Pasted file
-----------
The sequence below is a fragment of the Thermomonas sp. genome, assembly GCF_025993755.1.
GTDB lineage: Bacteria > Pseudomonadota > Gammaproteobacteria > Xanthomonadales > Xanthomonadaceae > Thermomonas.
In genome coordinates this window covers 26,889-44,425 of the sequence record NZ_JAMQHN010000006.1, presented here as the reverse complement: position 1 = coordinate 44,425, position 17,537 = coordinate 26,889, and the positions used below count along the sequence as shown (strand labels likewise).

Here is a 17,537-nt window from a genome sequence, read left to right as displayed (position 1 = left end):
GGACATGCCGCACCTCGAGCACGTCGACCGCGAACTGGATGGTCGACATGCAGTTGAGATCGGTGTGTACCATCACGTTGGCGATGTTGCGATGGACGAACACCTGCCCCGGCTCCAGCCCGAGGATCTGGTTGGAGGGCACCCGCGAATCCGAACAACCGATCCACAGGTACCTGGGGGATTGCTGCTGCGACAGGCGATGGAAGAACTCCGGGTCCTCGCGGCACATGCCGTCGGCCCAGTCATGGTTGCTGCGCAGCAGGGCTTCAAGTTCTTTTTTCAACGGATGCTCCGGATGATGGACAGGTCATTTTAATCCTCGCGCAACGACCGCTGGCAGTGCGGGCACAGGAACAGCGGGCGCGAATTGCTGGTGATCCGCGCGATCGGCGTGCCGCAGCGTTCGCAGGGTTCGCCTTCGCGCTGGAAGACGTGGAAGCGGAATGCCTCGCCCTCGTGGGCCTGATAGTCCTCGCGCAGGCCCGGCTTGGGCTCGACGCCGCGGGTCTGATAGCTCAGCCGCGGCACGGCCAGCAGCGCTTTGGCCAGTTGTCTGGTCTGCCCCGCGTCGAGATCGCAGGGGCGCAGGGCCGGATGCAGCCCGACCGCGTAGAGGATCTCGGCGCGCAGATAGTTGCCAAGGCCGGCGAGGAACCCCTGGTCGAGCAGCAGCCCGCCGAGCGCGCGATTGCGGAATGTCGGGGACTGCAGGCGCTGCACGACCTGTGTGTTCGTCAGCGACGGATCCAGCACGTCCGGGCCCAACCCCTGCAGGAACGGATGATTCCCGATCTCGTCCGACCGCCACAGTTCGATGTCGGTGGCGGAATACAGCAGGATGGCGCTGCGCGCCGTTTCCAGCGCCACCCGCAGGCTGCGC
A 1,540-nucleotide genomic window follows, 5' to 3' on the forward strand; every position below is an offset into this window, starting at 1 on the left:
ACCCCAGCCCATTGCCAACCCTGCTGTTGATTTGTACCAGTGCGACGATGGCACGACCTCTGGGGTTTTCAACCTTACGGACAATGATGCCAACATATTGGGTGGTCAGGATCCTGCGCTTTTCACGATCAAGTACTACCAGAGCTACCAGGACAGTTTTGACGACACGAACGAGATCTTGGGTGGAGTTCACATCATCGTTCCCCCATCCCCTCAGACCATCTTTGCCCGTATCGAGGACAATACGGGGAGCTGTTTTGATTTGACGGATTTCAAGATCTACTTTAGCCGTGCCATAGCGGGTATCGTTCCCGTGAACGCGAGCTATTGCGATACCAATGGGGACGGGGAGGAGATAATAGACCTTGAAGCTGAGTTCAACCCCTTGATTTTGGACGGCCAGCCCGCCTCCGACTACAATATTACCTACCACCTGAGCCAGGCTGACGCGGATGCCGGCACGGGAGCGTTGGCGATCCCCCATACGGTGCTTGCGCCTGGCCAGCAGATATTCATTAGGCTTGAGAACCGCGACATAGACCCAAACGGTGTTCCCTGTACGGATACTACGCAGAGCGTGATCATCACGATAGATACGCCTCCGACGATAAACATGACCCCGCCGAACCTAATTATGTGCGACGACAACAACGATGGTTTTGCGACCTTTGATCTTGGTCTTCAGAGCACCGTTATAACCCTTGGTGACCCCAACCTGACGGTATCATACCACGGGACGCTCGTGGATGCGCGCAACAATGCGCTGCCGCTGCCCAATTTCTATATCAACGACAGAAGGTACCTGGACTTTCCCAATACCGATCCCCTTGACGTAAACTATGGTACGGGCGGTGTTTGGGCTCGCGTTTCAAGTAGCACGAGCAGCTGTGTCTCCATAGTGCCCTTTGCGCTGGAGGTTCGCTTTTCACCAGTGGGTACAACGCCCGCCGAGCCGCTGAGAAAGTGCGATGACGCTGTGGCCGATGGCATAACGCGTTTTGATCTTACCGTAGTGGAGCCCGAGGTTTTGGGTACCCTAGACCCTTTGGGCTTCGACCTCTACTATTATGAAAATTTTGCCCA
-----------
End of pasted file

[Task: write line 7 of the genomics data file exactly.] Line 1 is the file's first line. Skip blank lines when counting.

ACCCCAGCCCATTGCCAACCCTGCTGTTGATTTGTACCAGTGCGACGATGGCACGACCTCTGGGGTTTTCAACCTTACGGACAATGATGCCAACATATTGGGTGGTCAGGATCCTGCGCTTTTCACGATCAAGTACTACCAGAGCTACCAGGACAGTTTTGACGACACGAACGAGATCTTGGGTGGAGTTCACATCATCGTTCCCCCATCCCCTCAGACCATCTTTGCCCGTATCGAGGACAATACGGGGAGCTGTTTTGATTTGACGGATTTCAAGATCTACTTTAGCCGTGCCATAGCGGGTATCGTTCCCGTGAACGCGAGCTATTGCGATACCAATGGGGACGGGGAGGAGATAATAGACCTTGAAGCTGAGTTCAACCCCTTGATTTTGGACGGCCAGCCCGCCTCCGACTACAATATTACCTACCACCTGAGCCAGGCTGACGCGGATGCCGGCACGGGAGCGTTGGCGATCCCCCATACGGTGCTTGCGCCTGGCCAGCAGATATTCATTAGGCTTGAGAACCGCGACATAGACCCAAACGGTGTTCCCTGTACGGATACTACGCAGAGCGTGATCATCACGATAGATACGCCTCCGACGATAAACATGACCCCGCCGAACCTAATTATGTGCGACGACAACAACGATGGTTTTGCGACCTTTGATCTTGGTCTTCAGAGCACCGTTATAACCCTTGGTGACCCCAACCTGACGGTATCATACCACGGGACGCTCGTGGATGCGCGCAACAATGCGCTGCCGCTGCCCAATTTCTATATCAACGACAGAAGGTACCTGGACTTTCCCAATACCGATCCCCTTGACGTAAACTATGGTACGGGCGGTGTTTGGGCTCGCGTTTCAAGTAGCACGAGCAGCTGTGTCTCCATAGTGCCCTTTGCGCTGGAGGTTCGCTTTTCACCAGTGGGTACAACGCCCGCCGAGCCGCTGAGAAAGTGCGATGACGCTGTGGCCGATGGCATAACGCGTTTTGATCTTACCGTAGTGGAGCCCGAGGTTTTGGGTACCCTAGACCCTTTGGGCTTCGACCTCTACTATTATGAAAATTTTGCCCA